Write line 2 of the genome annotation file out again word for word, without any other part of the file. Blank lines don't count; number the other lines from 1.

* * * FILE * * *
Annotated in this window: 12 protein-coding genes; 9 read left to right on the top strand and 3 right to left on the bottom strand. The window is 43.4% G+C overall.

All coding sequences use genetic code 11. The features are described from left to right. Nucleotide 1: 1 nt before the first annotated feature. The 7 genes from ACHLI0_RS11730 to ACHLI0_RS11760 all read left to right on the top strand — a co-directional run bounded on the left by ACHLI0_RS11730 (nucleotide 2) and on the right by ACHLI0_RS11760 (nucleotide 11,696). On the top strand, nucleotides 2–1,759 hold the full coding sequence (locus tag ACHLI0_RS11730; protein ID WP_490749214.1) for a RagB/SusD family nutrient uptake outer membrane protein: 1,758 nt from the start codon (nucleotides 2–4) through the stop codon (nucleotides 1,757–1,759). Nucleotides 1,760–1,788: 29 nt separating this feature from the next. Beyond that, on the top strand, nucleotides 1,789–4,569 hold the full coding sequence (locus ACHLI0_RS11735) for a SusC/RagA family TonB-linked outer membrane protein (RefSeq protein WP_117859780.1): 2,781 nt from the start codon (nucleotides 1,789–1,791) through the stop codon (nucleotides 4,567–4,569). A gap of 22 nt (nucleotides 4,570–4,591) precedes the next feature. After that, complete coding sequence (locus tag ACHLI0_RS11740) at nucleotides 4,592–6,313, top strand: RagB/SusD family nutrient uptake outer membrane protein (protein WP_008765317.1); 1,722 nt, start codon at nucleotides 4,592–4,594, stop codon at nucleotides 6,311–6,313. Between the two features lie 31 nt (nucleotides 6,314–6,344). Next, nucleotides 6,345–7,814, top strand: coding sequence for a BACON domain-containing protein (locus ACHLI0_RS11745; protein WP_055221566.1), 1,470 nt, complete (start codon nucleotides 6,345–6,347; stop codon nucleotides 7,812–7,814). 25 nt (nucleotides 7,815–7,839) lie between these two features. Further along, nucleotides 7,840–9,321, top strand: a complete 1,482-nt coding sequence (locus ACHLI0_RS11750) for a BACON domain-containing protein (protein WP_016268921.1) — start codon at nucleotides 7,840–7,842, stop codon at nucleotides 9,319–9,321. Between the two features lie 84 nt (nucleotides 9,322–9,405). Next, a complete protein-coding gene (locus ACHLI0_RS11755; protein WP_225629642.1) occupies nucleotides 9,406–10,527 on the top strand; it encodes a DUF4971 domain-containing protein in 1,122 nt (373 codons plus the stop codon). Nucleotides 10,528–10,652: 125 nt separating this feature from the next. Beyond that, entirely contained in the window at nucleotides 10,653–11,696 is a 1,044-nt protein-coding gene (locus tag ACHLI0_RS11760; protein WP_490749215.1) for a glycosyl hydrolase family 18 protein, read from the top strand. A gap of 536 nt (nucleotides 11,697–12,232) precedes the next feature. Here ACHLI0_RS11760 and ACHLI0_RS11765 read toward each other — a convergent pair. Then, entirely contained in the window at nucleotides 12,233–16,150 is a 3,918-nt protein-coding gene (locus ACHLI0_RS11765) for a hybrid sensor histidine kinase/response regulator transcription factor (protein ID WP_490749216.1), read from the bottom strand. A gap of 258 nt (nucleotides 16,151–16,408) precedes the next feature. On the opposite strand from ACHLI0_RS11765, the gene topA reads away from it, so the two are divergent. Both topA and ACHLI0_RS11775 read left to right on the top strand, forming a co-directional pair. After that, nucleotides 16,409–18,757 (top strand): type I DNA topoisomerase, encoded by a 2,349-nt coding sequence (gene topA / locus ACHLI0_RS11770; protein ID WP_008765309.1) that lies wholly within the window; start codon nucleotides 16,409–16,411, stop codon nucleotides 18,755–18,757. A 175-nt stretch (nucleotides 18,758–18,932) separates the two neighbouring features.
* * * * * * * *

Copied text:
All coding sequences use genetic code 11. The features are described from left to right. Nucleotide 1: 1 nt before the first annotated feature. The 7 genes from ACHLI0_RS11730 to ACHLI0_RS11760 all read left to right on the top strand — a co-directional run bounded on the left by ACHLI0_RS11730 (nucleotide 2) and on the right by ACHLI0_RS11760 (nucleotide 11,696). On the top strand, nucleotides 2–1,759 hold the full coding sequence (locus tag ACHLI0_RS11730; protein ID WP_490749214.1) for a RagB/SusD family nutrient uptake outer membrane protein: 1,758 nt from the start codon (nucleotides 2–4) through the stop codon (nucleotides 1,757–1,759). Nucleotides 1,760–1,788: 29 nt separating this feature from the next. Beyond that, on the top strand, nucleotides 1,789–4,569 hold the full coding sequence (locus ACHLI0_RS11735) for a SusC/RagA family TonB-linked outer membrane protein (RefSeq protein WP_117859780.1): 2,781 nt from the start codon (nucleotides 1,789–1,791) through the stop codon (nucleotides 4,567–4,569). A gap of 22 nt (nucleotides 4,570–4,591) precedes the next feature. After that, complete coding sequence (locus tag ACHLI0_RS11740) at nucleotides 4,592–6,313, top strand: RagB/SusD family nutrient uptake outer membrane protein (protein WP_008765317.1); 1,722 nt, start codon at nucleotides 4,592–4,594, stop codon at nucleotides 6,311–6,313. Between the two features lie 31 nt (nucleotides 6,314–6,344). Next, nucleotides 6,345–7,814, top strand: coding sequence for a BACON domain-containing protein (locus ACHLI0_RS11745; protein WP_055221566.1), 1,470 nt, complete (start codon nucleotides 6,345–6,347; stop codon nucleotides 7,812–7,814). 25 nt (nucleotides 7,815–7,839) lie between these two features. Further along, nucleotides 7,840–9,321, top strand: a complete 1,482-nt coding sequence (locus ACHLI0_RS11750) for a BACON domain-containing protein (protein WP_016268921.1) — start codon at nucleotides 7,840–7,842, stop codon at nucleotides 9,319–9,321. Between the two features lie 84 nt (nucleotides 9,322–9,405). Next, a complete protein-coding gene (locus ACHLI0_RS11755; protein WP_225629642.1) occupies nucleotides 9,406–10,527 on the top strand; it encodes a DUF4971 domain-containing protein in 1,122 nt (373 codons plus the stop codon). Nucleotides 10,528–10,652: 125 nt separating this feature from the next. Beyond that, entirely contained in the window at nucleotides 10,653–11,696 is a 1,044-nt protein-coding gene (locus tag ACHLI0_RS11760; protein WP_490749215.1) for a glycosyl hydrolase family 18 protein, read from the top strand. A gap of 536 nt (nucleotides 11,697–12,232) precedes the next feature. Here ACHLI0_RS11760 and ACHLI0_RS11765 read toward each other — a convergent pair. Then, entirely contained in the window at nucleotides 12,233–16,150 is a 3,918-nt protein-coding gene (locus ACHLI0_RS11765) for a hybrid sensor histidine kinase/response regulator transcription factor (protein ID WP_490749216.1), read from the bottom strand. A gap of 258 nt (nucleotides 16,151–16,408) precedes the next feature. On the opposite strand from ACHLI0_RS11765, the gene topA reads away from it, so the two are divergent. Both topA and ACHLI0_RS11775 read left to right on the top strand, forming a co-directional pair. After that, nucleotides 16,409–18,757 (top strand): type I DNA topoisomerase, encoded by a 2,349-nt coding sequence (gene topA / locus ACHLI0_RS11770; protein ID WP_008765309.1) that lies wholly within the window; start codon nucleotides 16,409–16,411, stop codon nucleotides 18,755–18,757. A 175-nt stretch (nucleotides 18,758–18,932) separates the two neighbouring features.